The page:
Monday, March 5, 2018

The Stuttering Heartbeat of the West


If you're a Western Movie Buff... you've heard 'that sound.' It's the one that if it was thundering in your chest you'd either be in love... or having a heart attack. One is just as serious as the other. What am I talking about?

The stuttering heartbeat of the telegraph.

McLintock -
In one of the opening scenes, McLintock walks into the Mercantile and saves Davy a trip to take him a letter... while McLintock turns the letter over in his hands, Davy give a nice little extemporaneous speech that is a great little infodump about his character -

Davy: Yes, I know I'm an Indian, but I'm also the fastest runner in town. I've got a college education, and I'm the railroad telegrapher. But does anybody say, "Hello, college man," or, "Hello runner..." or "Hello, telegrapher?" No, not even, "Hello, knothead."
Shopkeeper: Davy...
Davy: It's always, "Let the Indian do it."

And in what's likely my favorite Western of all time "Angel and the Badman" with Gail Russell and John Wayne (not to be confused with the version made by Hallmark) after the heroine and her father discover the tall cowboy suffering from a gunshot they take him to the telegraph office (on his insistence) and he asks for a message to be sent before he'll agree to be treated for his wounds. The heroine writes out the message for him.

The telegrapher, hearing the name of the famed gunfighter, hurries to send the message claiming a plot of land Quirt Evans. While the telegrapher taps furiously on the instrument, the exhausted gunfighter sits down nearby and collapses on her shoulder... sigh.

Back in 2010, Larry McMurtry released a book that I snapped off of the shelf. A Western with a Woman as the Main Character? Sold! Telegraph Days is about 22 year old Nellie Courtright who becomes the town Telegrapher to help support her younger brother after her father takes his own life.  The story involves all sorts of well known characters of the old west (the Earps, Doc Holliday, Billy the Kid). Definitely not a Romance per se, but a great take on an iconic character of the Old West, the telegrapher.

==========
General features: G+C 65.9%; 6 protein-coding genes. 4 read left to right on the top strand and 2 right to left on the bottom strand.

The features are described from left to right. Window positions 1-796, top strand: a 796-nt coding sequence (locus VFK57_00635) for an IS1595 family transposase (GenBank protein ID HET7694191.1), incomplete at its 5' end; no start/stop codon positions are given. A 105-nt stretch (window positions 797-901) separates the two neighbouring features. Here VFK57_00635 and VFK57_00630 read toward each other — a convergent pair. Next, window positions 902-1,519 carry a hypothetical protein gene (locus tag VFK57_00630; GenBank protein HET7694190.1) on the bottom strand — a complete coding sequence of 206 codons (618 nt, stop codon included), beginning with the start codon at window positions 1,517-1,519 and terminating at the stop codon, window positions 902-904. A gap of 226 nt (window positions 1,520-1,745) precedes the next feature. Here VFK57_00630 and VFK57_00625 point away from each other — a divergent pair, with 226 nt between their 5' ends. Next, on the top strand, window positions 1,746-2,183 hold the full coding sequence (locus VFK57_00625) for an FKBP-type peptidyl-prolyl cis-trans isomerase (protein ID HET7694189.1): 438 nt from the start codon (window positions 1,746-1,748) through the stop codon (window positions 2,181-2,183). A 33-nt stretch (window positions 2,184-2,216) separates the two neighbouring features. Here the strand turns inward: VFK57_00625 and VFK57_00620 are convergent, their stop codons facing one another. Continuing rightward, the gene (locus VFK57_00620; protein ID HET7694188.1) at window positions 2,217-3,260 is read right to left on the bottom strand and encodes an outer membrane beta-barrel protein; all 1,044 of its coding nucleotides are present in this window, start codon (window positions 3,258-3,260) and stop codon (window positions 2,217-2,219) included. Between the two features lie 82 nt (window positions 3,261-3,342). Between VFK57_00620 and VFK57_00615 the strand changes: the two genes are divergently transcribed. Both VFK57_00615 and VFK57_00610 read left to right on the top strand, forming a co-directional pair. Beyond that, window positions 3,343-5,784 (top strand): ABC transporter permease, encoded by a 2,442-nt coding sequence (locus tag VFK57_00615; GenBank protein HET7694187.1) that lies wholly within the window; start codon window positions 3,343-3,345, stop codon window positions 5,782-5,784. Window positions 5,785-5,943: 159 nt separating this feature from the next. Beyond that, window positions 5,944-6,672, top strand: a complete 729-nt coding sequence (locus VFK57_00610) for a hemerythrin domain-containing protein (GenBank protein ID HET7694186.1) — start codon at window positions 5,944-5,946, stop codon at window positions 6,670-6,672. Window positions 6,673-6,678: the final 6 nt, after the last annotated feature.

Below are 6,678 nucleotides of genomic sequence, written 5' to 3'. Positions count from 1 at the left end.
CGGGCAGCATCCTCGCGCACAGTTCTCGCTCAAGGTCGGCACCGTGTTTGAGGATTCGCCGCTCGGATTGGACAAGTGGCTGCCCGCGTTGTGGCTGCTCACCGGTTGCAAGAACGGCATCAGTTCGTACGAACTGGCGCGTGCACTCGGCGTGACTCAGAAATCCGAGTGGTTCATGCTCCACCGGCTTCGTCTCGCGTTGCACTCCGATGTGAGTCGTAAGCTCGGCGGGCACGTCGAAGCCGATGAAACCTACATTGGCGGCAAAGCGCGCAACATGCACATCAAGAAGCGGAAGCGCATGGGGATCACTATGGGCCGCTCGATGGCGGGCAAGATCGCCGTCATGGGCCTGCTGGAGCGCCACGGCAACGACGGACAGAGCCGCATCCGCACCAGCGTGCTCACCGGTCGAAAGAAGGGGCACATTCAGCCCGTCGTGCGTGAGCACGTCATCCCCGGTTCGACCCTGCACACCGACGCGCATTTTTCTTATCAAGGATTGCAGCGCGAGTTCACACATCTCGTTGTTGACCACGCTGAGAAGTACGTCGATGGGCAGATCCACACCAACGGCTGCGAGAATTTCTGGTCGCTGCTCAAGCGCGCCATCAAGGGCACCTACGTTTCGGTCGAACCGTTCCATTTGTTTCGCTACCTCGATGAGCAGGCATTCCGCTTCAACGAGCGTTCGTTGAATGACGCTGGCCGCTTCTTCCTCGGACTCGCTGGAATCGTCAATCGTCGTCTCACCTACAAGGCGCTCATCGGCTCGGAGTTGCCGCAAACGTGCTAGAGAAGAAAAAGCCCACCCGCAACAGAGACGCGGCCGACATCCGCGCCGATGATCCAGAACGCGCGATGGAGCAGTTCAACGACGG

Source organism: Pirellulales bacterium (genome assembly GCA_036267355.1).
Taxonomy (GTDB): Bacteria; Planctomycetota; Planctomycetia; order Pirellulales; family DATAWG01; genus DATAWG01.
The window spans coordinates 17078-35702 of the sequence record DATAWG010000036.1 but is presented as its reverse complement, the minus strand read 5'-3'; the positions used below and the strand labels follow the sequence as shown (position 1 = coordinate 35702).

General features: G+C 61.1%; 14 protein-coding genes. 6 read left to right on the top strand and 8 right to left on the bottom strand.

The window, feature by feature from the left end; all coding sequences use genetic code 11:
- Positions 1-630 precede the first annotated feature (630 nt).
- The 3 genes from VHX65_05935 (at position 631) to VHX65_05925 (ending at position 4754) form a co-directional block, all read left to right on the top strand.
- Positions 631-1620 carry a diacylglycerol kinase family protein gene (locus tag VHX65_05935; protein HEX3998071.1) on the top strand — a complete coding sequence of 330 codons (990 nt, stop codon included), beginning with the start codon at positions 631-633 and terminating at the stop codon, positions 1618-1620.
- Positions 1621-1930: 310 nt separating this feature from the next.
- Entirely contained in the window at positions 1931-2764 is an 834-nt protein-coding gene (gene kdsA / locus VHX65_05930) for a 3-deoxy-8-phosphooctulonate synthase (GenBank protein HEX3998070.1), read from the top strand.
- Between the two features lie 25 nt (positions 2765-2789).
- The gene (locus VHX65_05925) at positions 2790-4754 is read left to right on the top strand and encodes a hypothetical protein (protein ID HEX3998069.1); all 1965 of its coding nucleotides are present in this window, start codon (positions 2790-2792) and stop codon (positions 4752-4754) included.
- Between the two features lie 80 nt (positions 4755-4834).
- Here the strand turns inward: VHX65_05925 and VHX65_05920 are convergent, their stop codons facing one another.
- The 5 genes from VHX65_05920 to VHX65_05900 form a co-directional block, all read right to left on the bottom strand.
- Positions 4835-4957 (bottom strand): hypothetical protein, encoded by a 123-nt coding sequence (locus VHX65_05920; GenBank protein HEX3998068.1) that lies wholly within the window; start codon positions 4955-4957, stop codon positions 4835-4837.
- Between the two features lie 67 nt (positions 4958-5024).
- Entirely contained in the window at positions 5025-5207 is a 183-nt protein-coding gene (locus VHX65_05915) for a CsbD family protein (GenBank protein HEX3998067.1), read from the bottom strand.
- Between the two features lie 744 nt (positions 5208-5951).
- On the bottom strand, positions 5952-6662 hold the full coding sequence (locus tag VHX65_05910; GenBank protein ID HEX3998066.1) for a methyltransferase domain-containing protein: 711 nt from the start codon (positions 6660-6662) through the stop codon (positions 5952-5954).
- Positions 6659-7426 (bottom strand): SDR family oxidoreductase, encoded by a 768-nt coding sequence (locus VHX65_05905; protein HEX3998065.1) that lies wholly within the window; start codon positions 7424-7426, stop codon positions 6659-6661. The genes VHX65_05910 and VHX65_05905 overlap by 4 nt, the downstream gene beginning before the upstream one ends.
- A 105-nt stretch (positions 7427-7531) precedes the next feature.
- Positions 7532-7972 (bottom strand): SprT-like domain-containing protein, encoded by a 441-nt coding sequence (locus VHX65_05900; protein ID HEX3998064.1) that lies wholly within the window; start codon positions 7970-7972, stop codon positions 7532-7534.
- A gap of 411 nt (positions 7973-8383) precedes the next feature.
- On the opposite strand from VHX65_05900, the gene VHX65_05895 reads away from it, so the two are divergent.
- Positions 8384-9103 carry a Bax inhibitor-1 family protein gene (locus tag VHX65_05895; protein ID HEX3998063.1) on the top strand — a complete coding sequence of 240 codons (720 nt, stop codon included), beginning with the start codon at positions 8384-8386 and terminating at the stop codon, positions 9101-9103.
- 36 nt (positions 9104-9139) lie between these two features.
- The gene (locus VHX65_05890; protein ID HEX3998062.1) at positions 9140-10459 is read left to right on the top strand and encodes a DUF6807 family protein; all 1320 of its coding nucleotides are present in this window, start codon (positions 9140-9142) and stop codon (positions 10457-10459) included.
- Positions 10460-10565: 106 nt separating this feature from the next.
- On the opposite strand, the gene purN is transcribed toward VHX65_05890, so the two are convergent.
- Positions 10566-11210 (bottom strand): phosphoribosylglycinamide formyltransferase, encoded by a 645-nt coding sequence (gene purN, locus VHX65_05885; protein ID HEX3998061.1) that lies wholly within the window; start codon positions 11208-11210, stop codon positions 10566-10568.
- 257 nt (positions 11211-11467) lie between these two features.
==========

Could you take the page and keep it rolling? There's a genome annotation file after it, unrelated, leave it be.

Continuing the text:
Think of all the messages sent back and forth across those lines... how many lives were changed? Especially those of the Pony Express riders whose whole lives were changed once the lines crossed the continent.

What message would you have sent across the wires?

I have an upcoming story called Home Signal centered around a Train Depot and yes... the Telegraph.

So expect to see more about the Telegraph leading up to that.... until then
... . . / -.-- --- ..- / ... --- --- -.  
(see you soon)

Want to type out your own message?  https://morsecode.scphillips.com/translator.html

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Yes, I know I'm an Indian.
But I'm also the fastest runner in town.
I've got a college education,
and I'm the railroad telegrapher.
But does anybody say,
Hello, college man, or, Hello, runner...
or, Hello, telegrapher?
No, not even, Hello, knothead.
Davey.
It's always, Let the Indian do it.
Will you go out in the store
and help the ladies?
All right. I'm also bookkeeper,
part-time clerk.
Always, Let the Indian do it.

Read more: https://www.springfieldspringfield.co.uk/movie_script.php?movie=mclintock

2 comments:

  1. Loved this peek into the telegraph!

    ReplyDelete
  2. Excellent, and look forward to your next story. Doris

    ReplyDelete